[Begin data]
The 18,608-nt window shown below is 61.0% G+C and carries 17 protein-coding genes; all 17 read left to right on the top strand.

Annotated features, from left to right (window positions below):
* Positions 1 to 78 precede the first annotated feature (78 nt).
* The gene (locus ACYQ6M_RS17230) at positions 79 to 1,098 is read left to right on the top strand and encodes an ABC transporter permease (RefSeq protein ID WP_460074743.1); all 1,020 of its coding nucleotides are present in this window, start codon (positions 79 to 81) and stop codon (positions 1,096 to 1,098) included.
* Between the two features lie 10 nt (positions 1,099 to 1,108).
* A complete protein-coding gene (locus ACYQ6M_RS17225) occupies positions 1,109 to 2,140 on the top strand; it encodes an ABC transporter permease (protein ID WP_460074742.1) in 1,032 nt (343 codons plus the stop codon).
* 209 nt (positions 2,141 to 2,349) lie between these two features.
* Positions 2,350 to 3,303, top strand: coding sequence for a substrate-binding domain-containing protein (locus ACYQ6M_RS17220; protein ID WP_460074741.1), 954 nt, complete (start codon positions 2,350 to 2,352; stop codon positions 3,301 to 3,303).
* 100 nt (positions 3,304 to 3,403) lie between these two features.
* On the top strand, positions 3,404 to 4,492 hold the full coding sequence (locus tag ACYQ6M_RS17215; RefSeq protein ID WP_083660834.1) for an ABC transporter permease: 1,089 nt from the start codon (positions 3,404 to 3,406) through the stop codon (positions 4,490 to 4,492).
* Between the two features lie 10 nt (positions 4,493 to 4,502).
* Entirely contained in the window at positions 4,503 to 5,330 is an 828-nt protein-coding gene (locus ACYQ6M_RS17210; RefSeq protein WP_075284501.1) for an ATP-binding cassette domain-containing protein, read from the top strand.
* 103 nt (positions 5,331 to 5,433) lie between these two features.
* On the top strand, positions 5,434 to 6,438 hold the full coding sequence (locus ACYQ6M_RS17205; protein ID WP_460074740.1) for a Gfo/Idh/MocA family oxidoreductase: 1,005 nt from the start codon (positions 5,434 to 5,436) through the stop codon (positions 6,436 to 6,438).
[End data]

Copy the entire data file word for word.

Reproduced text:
The 18,608-nt window shown below is 61.0% G+C and carries 17 protein-coding genes; all 17 read left to right on the top strand.

Annotated features, from left to right (window positions below):
* Positions 1 to 78 precede the first annotated feature (78 nt).
* The gene (locus ACYQ6M_RS17230) at positions 79 to 1,098 is read left to right on the top strand and encodes an ABC transporter permease (RefSeq protein ID WP_460074743.1); all 1,020 of its coding nucleotides are present in this window, start codon (positions 79 to 81) and stop codon (positions 1,096 to 1,098) included.
* Between the two features lie 10 nt (positions 1,099 to 1,108).
* A complete protein-coding gene (locus ACYQ6M_RS17225) occupies positions 1,109 to 2,140 on the top strand; it encodes an ABC transporter permease (protein ID WP_460074742.1) in 1,032 nt (343 codons plus the stop codon).
* 209 nt (positions 2,141 to 2,349) lie between these two features.
* Positions 2,350 to 3,303, top strand: coding sequence for a substrate-binding domain-containing protein (locus ACYQ6M_RS17220; protein ID WP_460074741.1), 954 nt, complete (start codon positions 2,350 to 2,352; stop codon positions 3,301 to 3,303).
* 100 nt (positions 3,304 to 3,403) lie between these two features.
* On the top strand, positions 3,404 to 4,492 hold the full coding sequence (locus tag ACYQ6M_RS17215; RefSeq protein ID WP_083660834.1) for an ABC transporter permease: 1,089 nt from the start codon (positions 3,404 to 3,406) through the stop codon (positions 4,490 to 4,492).
* Between the two features lie 10 nt (positions 4,493 to 4,502).
* Entirely contained in the window at positions 4,503 to 5,330 is an 828-nt protein-coding gene (locus ACYQ6M_RS17210; RefSeq protein WP_075284501.1) for an ATP-binding cassette domain-containing protein, read from the top strand.
* 103 nt (positions 5,331 to 5,433) lie between these two features.
* On the top strand, positions 5,434 to 6,438 hold the full coding sequence (locus ACYQ6M_RS17205; protein ID WP_460074740.1) for a Gfo/Idh/MocA family oxidoreductase: 1,005 nt from the start codon (positions 5,434 to 5,436) through the stop codon (positions 6,436 to 6,438).